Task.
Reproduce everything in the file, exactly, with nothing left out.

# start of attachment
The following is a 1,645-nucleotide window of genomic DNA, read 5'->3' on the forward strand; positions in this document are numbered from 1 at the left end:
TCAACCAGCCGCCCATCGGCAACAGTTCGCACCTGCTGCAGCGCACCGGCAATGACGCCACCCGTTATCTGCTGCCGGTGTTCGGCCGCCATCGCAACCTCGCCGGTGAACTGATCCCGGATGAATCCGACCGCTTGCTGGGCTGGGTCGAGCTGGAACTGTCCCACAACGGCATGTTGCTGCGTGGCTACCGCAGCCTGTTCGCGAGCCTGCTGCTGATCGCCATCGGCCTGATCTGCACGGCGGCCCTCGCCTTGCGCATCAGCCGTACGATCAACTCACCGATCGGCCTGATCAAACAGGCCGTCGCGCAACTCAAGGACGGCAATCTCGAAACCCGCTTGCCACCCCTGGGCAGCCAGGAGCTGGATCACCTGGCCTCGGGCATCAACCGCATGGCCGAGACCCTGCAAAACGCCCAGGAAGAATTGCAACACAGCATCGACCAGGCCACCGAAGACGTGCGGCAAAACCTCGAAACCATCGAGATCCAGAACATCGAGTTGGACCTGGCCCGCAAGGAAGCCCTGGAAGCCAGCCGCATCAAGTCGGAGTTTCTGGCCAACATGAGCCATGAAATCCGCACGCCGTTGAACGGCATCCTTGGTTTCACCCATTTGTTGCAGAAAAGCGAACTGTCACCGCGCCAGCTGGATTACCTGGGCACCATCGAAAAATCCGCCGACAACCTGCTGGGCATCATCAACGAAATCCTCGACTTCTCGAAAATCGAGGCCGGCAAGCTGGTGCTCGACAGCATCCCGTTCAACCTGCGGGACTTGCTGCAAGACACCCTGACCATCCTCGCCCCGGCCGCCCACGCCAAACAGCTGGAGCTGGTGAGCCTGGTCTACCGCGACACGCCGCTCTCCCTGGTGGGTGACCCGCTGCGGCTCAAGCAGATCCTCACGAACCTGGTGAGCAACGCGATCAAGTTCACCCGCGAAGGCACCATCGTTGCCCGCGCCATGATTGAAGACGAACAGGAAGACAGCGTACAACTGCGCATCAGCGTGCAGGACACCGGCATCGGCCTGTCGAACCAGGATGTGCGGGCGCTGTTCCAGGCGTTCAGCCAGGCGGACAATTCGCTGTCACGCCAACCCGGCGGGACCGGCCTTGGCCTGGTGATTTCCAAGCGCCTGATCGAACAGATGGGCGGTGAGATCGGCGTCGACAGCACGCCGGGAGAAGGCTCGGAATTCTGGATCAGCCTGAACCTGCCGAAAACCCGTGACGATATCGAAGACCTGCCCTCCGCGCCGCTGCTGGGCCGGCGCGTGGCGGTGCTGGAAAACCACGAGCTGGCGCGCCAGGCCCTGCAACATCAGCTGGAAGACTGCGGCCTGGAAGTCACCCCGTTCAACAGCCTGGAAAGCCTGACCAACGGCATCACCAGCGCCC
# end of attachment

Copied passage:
The following is a 1,645-nucleotide window of genomic DNA, read 5'->3' on the forward strand; positions in this document are numbered from 1 at the left end:
TCAACCAGCCGCCCATCGGCAACAGTTCGCACCTGCTGCAGCGCACCGGCAATGACGCCACCCGTTATCTGCTGCCGGTGTTCGGCCGCCATCGCAACCTCGCCGGTGAACTGATCCCGGATGAATCCGACCGCTTGCTGGGCTGGGTCGAGCTGGAACTGTCCCACAACGGCATGTTGCTGCGTGGCTACCGCAGCCTGTTCGCGAGCCTGCTGCTGATCGCCATCGGCCTGATCTGCACGGCGGCCCTCGCCTTGCGCATCAGCCGTACGATCAACTCACCGATCGGCCTGATCAAACAGGCCGTCGCGCAACTCAAGGACGGCAATCTCGAAACCCGCTTGCCACCCCTGGGCAGCCAGGAGCTGGATCACCTGGCCTCGGGCATCAACCGCATGGCCGAGACCCTGCAAAACGCCCAGGAAGAATTGCAACACAGCATCGACCAGGCCACCGAAGACGTGCGGCAAAACCTCGAAACCATCGAGATCCAGAACATCGAGTTGGACCTGGCCCGCAAGGAAGCCCTGGAAGCCAGCCGCATCAAGTCGGAGTTTCTGGCCAACATGAGCCATGAAATCCGCACGCCGTTGAACGGCATCCTTGGTTTCACCCATTTGTTGCAGAAAAGCGAACTGTCACCGCGCCAGCTGGATTACCTGGGCACCATCGAAAAATCCGCCGACAACCTGCTGGGCATCATCAACGAAATCCTCGACTTCTCGAAAATCGAGGCCGGCAAGCTGGTGCTCGACAGCATCCCGTTCAACCTGCGGGACTTGCTGCAAGACACCCTGACCATCCTCGCCCCGGCCGCCCACGCCAAACAGCTGGAGCTGGTGAGCCTGGTCTACCGCGACACGCCGCTCTCCCTGGTGGGTGACCCGCTGCGGCTCAAGCAGATCCTCACGAACCTGGTGAGCAACGCGATCAAGTTCACCCGCGAAGGCACCATCGTTGCCCGCGCCATGATTGAAGACGAACAGGAAGACAGCGTACAACTGCGCATCAGCGTGCAGGACACCGGCATCGGCCTGTCGAACCAGGATGTGCGGGCGCTGTTCCAGGCGTTCAGCCAGGCGGACAATTCGCTGTCACGCCAACCCGGCGGGACCGGCCTTGGCCTGGTGATTTCCAAGCGCCTGATCGAACAGATGGGCGGTGAGATCGGCGTCGACAGCACGCCGGGAGAAGGCTCGGAATTCTGGATCAGCCTGAACCTGCCGAAAACCCGTGACGATATCGAAGACCTGCCCTCCGCGCCGCTGCTGGGCCGGCGCGTGGCGGTGCTGGAAAACCACGAGCTGGCGCGCCAGGCCCTGCAACATCAGCTGGAAGACTGCGGCCTGGAAGTCACCCCGTTCAACAGCCTGGAAAGCCTGACCAACGGCATCACCAGCGCCC